On Tuesday, the 5 Ojibwe bands intervening in Minnesota’s Line 3 case joined forces on an assertive legal action for the first time in this 4+ year battle. Their legal brief meticulously documents the State’s consistent disregard for tribal rights and tribal concerns throughout this process, and profound failure to assess impacts to historic and cultural properties and treaty-protected resources. It asks the PUC to halt the entire process until a full survey of cultural resources is completed for the entire corridor and all alternative routes, with that data included in the EIS so that it can inform the PUC’s permit decisions.
Enbridge has stated and testified repeatedly that Line 3 is the only pipeline they currently plan to build in Minnesota. But during the 12-day evidentiary hearing for the State of Minnesota’s review process for Line 3, interesting new information came to light suggesting that Enbridge may be withholding other plans for their proposed new Line 3 corridor.
In 2014 and 2015, Enbridge applied for and received 12 Construction Stormwater Permits (CSW) from the Minnesota Pollution Control Agency (MPCA), for storage yards across Northern Minnesota used to stockpile pipe for the proposed Sandpiper and Line 3 pipeline projects. Eleven of the 12 permits are still active today. All were issued illegally.
The nine public hearings on the “Certificate Of Need” and “Route Permit” for Line 3 ended today. They are overseen by an administrative law judge and are also attended by witnesses provided by Enbridge that proposed the route for the pipeline. The public hearings are an opportunity for the public to speak against or for the project and its proposed route. The Public Utilities Commission is supposed to take all of the comments and testimony into account before issuing their final decision in the spring of 2018.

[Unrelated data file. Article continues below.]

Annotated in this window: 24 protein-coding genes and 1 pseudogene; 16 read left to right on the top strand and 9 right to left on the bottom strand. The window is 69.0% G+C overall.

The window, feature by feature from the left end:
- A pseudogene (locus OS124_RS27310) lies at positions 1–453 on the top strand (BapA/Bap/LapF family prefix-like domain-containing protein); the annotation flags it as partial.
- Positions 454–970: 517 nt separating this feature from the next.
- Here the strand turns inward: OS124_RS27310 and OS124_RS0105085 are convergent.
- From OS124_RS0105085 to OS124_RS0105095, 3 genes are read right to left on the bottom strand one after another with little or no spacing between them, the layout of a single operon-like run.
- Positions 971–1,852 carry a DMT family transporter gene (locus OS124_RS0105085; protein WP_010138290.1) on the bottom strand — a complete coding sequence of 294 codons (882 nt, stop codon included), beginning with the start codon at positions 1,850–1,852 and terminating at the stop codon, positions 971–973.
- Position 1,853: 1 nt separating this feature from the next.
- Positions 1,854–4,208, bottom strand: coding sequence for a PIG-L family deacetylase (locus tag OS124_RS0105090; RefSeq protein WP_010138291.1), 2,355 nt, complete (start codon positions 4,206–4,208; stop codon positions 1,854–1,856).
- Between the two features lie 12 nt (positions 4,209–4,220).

Largely in response to the profound shortcomings in the State of Minnesota’s environmental review process for the proposed new Line 3 oil pipeline, six Ojibwe bands in Minnesota have announced their own review process for Line 3. Tribal governments are standing up to assert their rights of self-determination and to protect the lands, waters, and resources critical to the survival of the Anishinaabeg.
TransCanada has cancelled its proposed Energy East pipeline after years of intense opposition from Indigenous communities, local and provincial governments, and environmental groups.
The public battle within the permit process for Enbridge’s proposed Line 3 pipeline is heating up this fall. Learn how you can get involved!
Today, a coalition of Indigenous, national and international groups join a growing movement placing pressure on financial institutions to drop financially and socially risky projects, delivering a group letter to the 36 banks providing corporate finance to fossil fuel infrastructure giant Enbridge.
The tribal liaison for the environmental review of Enbridge’s Line 3 pipeline has resigned to protest of the state of Minnesota’s “failure to engage in meaningful and transparent tribal consultation” with impacted communities of the 1855 treaty territory.
Last week, the Minnesota Department of Commerce shocked us all with its formal testimony in opposition to Line 3. As the DOC is the direct arm of the Governor’s office (part of the Executive Branch), we all hope that their testimony marks a long-awaited political shift by the Dayton administration. After taking some time to review the 338-page DOC testimony, we now offer our analysis.
Join us to celebrate the Paddle to Protect youth as they conclude their 250 mile canoe voyage through the Mississippi headwaters honoring the territories and communities threatened by the Enbridge Line 3 pipeline.
After riding the existing pipeline route in Wisconsin in mid-July, we will start again and ride against the proposed Line 3 route in Minnesota. Our ride to #StopLine3 will open in East Lake on July 23rd and conclude in Bemidji on August 10th.